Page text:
von Willebrand Disease
The most common type of bleeding disorder is called von Willebrand Disease (VWD). People with this condition have a problem with a protein in their blood called von Willebrand factor. When a blood vessel is injured and bleeding occurs, this protein helps cells in the blood form a clot. People with VWD do not have enough of this protein or they have the protein but it does not work correctly. The result is their blood takes longer to clot and for bleeding to stop.
VWD is generally less severe than other bleeding disorders. For most people with VWD, the disorder causes little or no disruption to their lives except when there is a serious injury or need for surgery. However, with all forms of VWD, there can be bleeding problems.
It is estimated that up to 1% of the world’s population suffers from VWD, but because many people have only very mild symptoms, only a small number of them know they have it. Research has shown that as many as 9 out of 10 people with VWD have not been diagnosed.
Types of VWD
There are three main types of VWD. Within each type, the disorder can be mild, moderate or severe. Bleeding symptoms can be quite variable within each type depending on the level of von Willebrand Factor (VWF). It is important to know which type of VWD a person has since treatment is different for each type.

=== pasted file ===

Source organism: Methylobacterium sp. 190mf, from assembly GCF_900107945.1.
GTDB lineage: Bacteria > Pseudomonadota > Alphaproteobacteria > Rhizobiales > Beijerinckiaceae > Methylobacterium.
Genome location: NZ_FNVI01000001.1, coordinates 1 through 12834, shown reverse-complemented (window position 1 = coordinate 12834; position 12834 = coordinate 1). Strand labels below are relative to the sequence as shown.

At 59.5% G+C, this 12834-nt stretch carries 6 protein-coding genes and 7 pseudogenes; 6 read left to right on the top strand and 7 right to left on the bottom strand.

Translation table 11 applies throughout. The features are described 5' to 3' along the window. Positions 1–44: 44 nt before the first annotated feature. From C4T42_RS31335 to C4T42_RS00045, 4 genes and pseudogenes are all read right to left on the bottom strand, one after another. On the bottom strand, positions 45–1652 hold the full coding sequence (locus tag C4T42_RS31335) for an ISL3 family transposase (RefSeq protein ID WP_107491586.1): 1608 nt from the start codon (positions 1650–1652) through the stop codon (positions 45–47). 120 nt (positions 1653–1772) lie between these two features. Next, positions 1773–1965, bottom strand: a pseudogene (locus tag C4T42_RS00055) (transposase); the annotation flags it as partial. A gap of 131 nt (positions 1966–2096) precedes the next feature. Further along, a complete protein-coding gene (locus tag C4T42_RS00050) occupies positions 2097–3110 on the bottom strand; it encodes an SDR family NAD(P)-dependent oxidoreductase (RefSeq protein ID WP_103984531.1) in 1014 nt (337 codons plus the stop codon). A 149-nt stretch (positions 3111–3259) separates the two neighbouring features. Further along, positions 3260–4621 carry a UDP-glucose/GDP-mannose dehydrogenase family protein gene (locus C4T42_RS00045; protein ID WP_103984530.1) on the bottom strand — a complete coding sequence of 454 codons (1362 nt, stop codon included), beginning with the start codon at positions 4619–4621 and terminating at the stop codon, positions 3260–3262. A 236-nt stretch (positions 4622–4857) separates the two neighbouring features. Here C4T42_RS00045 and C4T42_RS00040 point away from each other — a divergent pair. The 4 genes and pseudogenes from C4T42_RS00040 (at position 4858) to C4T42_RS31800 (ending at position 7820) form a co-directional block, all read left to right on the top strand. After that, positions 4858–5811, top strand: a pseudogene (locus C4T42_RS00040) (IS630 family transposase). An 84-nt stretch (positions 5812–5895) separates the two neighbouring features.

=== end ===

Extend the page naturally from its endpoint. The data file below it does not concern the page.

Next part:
Type 1 VWD is the most common form. People with Type 1 VWD have lower than normal levels of VWF. Symptoms are usually very mild. It is possible, however, for someone with Type 1 VWD to have serious, life-threatening, bleeding.
Type 2 VWD involves a defect in the VWF structure. The VWF protein does not work properly which causes lower than normal VWF activity. Symptoms are usually moderate.
Type 3 VWD is usually the most serious. People with Type 3 VWD have very little or no VWF. Symptoms are more severe. People with Type 3 VWD can have bleeding into muscles and joints.
Up to 1% of the world’s population suffers from von Willebrand Disease.